George Clooney and his The Sentry co-founder John Prendergast are celebrating after learning Sudanese leader President Omar al-Bashir has been overthrown and is now facing justice for war crimes against his people.
His successor, General Ahmed Awad Ibn Auf, broke the news on Thursday (11Apr19), revealing the 75 year old’s three-decade rule had ended with his arrest following months protest.
In a TV address Ibn Auf, who is also Sudan’s defence minister, announced a military council would run the country for two years.
The power switch wasn’t exactly what activists wanted, and they have vowed to continue protesting, but Clooney, who has been monitoring al-Bashir’s actions for over a decade, insists it’s a step in the right direction, and he welcomes a war crimes trial.
“The people of Sudan have been waiting for this day for a long time, but it is only a tentative first step towards real change,” a joint statement from Clooney and Prendergast reads. “The general who has taken over in this palace coup, Awad Ibn Ouf, has been sanctioned by the United States for orchestrating war crimes in Darfur, just as the just-deposed Omar al-Bashir has been.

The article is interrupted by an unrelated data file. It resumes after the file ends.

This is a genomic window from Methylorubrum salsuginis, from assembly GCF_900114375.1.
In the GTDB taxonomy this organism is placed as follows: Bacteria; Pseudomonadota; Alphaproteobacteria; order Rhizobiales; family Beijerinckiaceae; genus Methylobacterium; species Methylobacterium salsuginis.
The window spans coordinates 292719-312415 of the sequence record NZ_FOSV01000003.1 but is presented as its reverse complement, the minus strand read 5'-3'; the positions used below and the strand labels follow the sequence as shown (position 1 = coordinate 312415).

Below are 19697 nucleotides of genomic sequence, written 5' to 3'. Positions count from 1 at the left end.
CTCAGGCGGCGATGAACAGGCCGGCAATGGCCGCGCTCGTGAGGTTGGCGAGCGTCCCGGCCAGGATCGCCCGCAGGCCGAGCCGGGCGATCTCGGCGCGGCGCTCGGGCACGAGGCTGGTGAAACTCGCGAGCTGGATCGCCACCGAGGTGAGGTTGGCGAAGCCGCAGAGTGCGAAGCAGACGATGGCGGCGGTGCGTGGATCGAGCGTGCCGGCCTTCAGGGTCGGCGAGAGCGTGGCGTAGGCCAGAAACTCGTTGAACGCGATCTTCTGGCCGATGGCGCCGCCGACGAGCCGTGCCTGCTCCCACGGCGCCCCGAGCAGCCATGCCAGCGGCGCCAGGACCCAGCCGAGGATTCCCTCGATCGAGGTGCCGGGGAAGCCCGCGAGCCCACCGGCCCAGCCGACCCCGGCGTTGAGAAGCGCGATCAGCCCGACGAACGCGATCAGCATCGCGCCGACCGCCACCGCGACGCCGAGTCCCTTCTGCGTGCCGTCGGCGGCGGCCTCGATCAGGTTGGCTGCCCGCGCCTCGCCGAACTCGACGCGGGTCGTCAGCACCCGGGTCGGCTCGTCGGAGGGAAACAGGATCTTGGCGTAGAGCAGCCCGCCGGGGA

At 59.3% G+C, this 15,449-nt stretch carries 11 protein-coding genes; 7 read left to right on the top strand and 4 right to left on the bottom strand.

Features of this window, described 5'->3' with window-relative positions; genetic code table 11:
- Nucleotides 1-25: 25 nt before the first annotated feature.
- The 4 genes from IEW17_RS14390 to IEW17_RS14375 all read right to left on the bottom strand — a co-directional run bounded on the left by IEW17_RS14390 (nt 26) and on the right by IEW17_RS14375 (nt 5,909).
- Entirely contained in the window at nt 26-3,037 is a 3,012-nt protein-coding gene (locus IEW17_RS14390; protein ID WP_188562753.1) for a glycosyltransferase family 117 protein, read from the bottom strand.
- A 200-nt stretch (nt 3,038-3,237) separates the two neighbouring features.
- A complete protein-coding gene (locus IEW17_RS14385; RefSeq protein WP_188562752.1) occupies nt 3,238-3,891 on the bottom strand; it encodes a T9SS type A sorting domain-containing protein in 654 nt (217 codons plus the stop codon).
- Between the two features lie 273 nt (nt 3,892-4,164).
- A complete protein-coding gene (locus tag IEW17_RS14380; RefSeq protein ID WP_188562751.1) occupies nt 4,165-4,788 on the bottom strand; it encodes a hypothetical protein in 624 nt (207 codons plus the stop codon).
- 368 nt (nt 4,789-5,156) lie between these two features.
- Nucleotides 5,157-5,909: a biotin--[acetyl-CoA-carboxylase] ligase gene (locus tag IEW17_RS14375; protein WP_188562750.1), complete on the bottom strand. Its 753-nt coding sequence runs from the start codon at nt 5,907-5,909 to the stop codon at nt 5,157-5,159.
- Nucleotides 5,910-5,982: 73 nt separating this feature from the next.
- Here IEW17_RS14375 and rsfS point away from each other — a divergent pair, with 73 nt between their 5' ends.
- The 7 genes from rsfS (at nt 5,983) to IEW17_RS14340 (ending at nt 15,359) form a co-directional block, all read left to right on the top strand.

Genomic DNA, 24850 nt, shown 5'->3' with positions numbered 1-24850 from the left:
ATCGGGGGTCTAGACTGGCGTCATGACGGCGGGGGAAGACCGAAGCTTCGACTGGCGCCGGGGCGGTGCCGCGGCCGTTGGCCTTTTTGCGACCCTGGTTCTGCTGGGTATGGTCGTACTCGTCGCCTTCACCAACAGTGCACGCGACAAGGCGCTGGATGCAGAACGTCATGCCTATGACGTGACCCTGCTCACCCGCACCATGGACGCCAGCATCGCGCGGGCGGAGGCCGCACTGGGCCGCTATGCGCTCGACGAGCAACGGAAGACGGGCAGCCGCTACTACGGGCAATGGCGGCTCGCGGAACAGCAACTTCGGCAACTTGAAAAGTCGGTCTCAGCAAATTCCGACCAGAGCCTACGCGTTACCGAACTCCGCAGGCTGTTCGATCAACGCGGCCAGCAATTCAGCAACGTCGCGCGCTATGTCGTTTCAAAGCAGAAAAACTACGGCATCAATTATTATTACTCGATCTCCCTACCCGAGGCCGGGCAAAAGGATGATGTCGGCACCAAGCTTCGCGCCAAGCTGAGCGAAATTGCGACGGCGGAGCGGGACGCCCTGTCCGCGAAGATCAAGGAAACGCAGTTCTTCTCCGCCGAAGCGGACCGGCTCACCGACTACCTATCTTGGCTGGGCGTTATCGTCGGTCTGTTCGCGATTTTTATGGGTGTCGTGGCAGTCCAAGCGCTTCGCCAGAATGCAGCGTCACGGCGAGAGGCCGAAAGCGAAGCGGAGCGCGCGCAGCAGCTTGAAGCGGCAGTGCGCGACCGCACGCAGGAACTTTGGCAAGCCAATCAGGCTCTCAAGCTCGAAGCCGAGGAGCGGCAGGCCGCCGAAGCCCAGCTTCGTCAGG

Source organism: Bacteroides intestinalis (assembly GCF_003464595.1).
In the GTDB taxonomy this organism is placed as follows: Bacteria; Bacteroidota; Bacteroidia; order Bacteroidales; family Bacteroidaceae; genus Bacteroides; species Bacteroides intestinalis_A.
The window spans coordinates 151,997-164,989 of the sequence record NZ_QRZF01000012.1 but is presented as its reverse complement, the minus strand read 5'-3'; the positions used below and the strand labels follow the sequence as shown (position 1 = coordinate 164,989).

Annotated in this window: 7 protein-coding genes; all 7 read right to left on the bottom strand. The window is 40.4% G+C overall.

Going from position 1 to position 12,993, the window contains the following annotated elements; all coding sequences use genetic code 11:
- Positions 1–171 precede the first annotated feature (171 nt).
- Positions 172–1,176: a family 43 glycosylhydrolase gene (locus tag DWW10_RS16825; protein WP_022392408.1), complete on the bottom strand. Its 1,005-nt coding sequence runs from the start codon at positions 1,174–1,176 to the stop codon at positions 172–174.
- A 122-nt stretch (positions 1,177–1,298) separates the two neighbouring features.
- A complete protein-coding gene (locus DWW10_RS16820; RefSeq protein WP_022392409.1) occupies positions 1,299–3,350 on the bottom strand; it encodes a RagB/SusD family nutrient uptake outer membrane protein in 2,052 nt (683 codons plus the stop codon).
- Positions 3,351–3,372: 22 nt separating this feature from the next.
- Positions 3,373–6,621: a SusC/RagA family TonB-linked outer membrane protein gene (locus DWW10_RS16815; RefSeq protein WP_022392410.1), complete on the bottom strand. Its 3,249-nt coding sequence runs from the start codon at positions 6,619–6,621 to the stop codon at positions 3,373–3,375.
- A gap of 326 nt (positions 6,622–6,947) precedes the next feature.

“Bashir is also wanted for genocide and war crimes perpetrated in Darfur, and should be extradited and tried in The Hague for those crimes. However, removing the leader of a violent, corrupt system without dismantling that system is inadequate. The next steps are crucial. The international community must provide all possible support to ensure that the transition is a negotiated and inclusive one, and that the next president of Sudan reflects the will of its people.”
Clooney and Prendergast’s The Sentry initiative was launched as an investigative team building cases against the war criminals “responsible for Africa’s deadliest conflicts” and “the corrupt transnational networks that profit from them”.
Under President Omar al-Bashir’s regime, a civil war in the Sudan claimed more than 300,000 lives, according to the United Nations.
In 2009, he was indicted for alleged war crimes and crimes against humanity in Darfur, while Ibn Auf himself was sanctioned by the United States for supporting and managing militias accused of carrying out genocide in the conflict.